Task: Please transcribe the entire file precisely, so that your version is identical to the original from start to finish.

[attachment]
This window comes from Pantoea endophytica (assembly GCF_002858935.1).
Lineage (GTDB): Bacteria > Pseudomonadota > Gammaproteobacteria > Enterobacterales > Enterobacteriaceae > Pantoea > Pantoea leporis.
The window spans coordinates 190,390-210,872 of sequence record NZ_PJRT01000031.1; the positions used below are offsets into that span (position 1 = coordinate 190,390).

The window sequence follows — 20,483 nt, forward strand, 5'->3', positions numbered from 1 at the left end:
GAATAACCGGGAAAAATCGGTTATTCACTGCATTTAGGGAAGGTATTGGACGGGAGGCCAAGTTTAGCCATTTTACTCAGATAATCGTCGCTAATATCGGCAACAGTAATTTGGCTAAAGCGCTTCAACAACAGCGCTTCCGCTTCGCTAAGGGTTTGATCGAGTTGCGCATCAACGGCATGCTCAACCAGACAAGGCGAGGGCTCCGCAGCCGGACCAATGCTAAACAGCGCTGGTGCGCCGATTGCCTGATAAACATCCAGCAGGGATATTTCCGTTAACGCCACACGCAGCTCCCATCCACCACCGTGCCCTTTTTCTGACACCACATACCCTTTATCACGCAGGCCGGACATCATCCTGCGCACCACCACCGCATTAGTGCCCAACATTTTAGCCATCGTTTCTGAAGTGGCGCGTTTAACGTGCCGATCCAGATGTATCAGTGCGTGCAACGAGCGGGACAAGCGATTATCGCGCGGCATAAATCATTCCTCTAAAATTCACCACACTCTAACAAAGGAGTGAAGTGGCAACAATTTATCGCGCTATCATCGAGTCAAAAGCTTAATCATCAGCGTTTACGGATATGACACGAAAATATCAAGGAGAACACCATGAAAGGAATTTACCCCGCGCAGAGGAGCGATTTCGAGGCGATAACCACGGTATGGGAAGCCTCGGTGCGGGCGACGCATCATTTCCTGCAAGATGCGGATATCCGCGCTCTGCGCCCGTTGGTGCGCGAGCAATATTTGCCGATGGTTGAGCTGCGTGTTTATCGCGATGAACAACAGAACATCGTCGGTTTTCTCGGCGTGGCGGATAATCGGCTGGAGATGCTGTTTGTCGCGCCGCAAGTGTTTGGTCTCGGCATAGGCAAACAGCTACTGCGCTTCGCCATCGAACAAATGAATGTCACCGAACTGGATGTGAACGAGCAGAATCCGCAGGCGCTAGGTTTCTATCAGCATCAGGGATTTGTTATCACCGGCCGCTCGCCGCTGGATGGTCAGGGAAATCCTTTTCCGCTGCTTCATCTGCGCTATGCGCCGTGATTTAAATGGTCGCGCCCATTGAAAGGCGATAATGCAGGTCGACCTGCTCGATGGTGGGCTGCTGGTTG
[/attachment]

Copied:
This window comes from Pantoea endophytica (assembly GCF_002858935.1).
Lineage (GTDB): Bacteria > Pseudomonadota > Gammaproteobacteria > Enterobacterales > Enterobacteriaceae > Pantoea > Pantoea leporis.
The window spans coordinates 190,390-210,872 of sequence record NZ_PJRT01000031.1; the positions used below are offsets into that span (position 1 = coordinate 190,390).

The window sequence follows — 20,483 nt, forward strand, 5'->3', positions numbered from 1 at the left end:
GAATAACCGGGAAAAATCGGTTATTCACTGCATTTAGGGAAGGTATTGGACGGGAGGCCAAGTTTAGCCATTTTACTCAGATAATCGTCGCTAATATCGGCAACAGTAATTTGGCTAAAGCGCTTCAACAACAGCGCTTCCGCTTCGCTAAGGGTTTGATCGAGTTGCGCATCAACGGCATGCTCAACCAGACAAGGCGAGGGCTCCGCAGCCGGACCAATGCTAAACAGCGCTGGTGCGCCGATTGCCTGATAAACATCCAGCAGGGATATTTCCGTTAACGCCACACGCAGCTCCCATCCACCACCGTGCCCTTTTTCTGACACCACATACCCTTTATCACGCAGGCCGGACATCATCCTGCGCACCACCACCGCATTAGTGCCCAACATTTTAGCCATCGTTTCTGAAGTGGCGCGTTTAACGTGCCGATCCAGATGTATCAGTGCGTGCAACGAGCGGGACAAGCGATTATCGCGCGGCATAAATCATTCCTCTAAAATTCACCACACTCTAACAAAGGAGTGAAGTGGCAACAATTTATCGCGCTATCATCGAGTCAAAAGCTTAATCATCAGCGTTTACGGATATGACACGAAAATATCAAGGAGAACACCATGAAAGGAATTTACCCCGCGCAGAGGAGCGATTTCGAGGCGATAACCACGGTATGGGAAGCCTCGGTGCGGGCGACGCATCATTTCCTGCAAGATGCGGATATCCGCGCTCTGCGCCCGTTGGTGCGCGAGCAATATTTGCCGATGGTTGAGCTGCGTGTTTATCGCGATGAACAACAGAACATCGTCGGTTTTCTCGGCGTGGCGGATAATCGGCTGGAGATGCTGTTTGTCGCGCCGCAAGTGTTTGGTCTCGGCATAGGCAAACAGCTACTGCGCTTCGCCATCGAACAAATGAATGTCACCGAACTGGATGTGAACGAGCAGAATCCGCAGGCGCTAGGTTTCTATCAGCATCAGGGATTTGTTATCACCGGCCGCTCGCCGCTGGATGGTCAGGGAAATCCTTTTCCGCTGCTTCATCTGCGCTATGCGCCGTGATTTAAATGGTCGCGCCCATTGAAAGGCGATAATGCAGGTCGACCTGCTCGATGGTGGGCTGCTGGTTG